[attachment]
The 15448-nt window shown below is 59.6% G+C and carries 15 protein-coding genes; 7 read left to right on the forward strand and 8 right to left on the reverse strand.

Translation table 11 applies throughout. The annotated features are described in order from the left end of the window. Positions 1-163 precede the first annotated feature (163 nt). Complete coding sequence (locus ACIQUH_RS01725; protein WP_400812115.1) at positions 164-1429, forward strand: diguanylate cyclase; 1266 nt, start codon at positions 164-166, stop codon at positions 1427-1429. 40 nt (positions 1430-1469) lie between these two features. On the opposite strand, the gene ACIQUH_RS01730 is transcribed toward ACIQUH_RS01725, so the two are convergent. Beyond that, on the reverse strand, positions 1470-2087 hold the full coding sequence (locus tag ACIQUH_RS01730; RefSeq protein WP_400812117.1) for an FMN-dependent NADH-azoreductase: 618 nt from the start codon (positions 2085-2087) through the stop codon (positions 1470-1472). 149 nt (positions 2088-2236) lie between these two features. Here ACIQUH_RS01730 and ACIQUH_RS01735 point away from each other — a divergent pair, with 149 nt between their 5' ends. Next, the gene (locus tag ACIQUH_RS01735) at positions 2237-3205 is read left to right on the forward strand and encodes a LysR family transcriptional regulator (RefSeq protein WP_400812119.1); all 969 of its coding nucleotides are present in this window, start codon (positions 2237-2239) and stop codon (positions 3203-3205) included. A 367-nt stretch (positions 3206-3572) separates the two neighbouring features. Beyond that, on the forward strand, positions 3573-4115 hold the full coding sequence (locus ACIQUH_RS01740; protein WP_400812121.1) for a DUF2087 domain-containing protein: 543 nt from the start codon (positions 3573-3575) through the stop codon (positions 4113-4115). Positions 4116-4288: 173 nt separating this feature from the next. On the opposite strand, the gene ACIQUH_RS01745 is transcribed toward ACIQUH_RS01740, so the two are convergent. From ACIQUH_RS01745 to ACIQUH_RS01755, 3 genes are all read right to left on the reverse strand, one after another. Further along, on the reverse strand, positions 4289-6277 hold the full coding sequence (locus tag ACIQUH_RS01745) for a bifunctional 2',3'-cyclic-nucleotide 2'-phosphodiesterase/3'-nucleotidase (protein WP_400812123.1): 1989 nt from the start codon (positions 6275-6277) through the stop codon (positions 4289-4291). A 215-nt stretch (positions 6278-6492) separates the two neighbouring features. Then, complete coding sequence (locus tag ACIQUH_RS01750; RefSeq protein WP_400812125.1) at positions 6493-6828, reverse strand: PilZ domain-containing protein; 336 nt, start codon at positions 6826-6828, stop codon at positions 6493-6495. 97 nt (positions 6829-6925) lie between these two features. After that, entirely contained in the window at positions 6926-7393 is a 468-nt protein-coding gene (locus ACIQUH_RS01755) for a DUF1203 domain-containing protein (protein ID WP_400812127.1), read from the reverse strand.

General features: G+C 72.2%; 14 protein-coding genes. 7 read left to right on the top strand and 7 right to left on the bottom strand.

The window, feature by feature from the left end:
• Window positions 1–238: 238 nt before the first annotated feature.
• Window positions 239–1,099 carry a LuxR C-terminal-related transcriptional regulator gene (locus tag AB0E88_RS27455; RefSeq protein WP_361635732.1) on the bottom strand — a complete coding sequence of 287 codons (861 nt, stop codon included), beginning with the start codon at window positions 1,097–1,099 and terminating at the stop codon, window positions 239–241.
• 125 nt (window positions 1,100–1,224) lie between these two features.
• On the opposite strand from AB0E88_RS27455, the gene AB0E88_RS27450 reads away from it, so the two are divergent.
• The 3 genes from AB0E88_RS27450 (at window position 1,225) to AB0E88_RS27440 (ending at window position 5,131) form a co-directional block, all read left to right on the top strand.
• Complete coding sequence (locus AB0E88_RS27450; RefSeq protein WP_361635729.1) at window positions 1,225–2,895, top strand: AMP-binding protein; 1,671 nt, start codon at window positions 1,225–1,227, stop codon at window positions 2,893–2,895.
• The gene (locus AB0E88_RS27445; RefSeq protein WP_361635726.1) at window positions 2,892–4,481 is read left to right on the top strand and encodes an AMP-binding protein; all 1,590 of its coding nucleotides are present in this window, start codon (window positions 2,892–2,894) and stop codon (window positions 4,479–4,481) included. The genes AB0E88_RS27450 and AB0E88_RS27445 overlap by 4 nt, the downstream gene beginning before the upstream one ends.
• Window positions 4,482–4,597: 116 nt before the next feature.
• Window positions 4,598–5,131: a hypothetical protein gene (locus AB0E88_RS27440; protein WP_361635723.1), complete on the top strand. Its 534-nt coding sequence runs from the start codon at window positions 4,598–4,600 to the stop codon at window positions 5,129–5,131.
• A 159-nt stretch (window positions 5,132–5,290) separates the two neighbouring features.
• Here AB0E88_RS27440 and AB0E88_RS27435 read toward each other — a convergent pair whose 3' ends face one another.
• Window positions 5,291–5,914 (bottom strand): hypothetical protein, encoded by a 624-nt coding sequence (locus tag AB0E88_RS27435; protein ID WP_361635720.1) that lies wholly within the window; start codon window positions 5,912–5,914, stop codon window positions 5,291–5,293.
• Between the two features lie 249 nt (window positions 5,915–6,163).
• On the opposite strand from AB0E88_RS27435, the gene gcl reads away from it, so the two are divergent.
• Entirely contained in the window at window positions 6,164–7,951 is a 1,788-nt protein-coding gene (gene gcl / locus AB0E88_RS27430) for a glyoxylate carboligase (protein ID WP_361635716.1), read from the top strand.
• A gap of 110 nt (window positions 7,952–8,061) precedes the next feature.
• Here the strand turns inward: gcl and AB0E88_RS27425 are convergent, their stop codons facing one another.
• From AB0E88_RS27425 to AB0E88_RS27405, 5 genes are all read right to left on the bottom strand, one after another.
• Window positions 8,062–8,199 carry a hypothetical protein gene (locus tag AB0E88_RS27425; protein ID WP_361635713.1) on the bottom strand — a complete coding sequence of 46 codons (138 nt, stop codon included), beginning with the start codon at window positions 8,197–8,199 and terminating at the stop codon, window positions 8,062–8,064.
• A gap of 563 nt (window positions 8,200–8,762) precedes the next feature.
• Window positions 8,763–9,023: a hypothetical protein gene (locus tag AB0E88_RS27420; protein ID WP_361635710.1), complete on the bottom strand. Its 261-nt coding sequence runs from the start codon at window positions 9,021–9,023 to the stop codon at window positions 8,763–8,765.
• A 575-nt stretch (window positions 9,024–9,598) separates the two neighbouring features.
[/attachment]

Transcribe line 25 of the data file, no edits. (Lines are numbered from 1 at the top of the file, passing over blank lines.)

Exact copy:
• Window positions 8,763–9,023: a hypothetical protein gene (locus tag AB0E88_RS27420; protein ID WP_361635710.1), complete on the bottom strand. Its 261-nt coding sequence runs from the start codon at window positions 9,021–9,023 to the stop codon at window positions 8,763–8,765.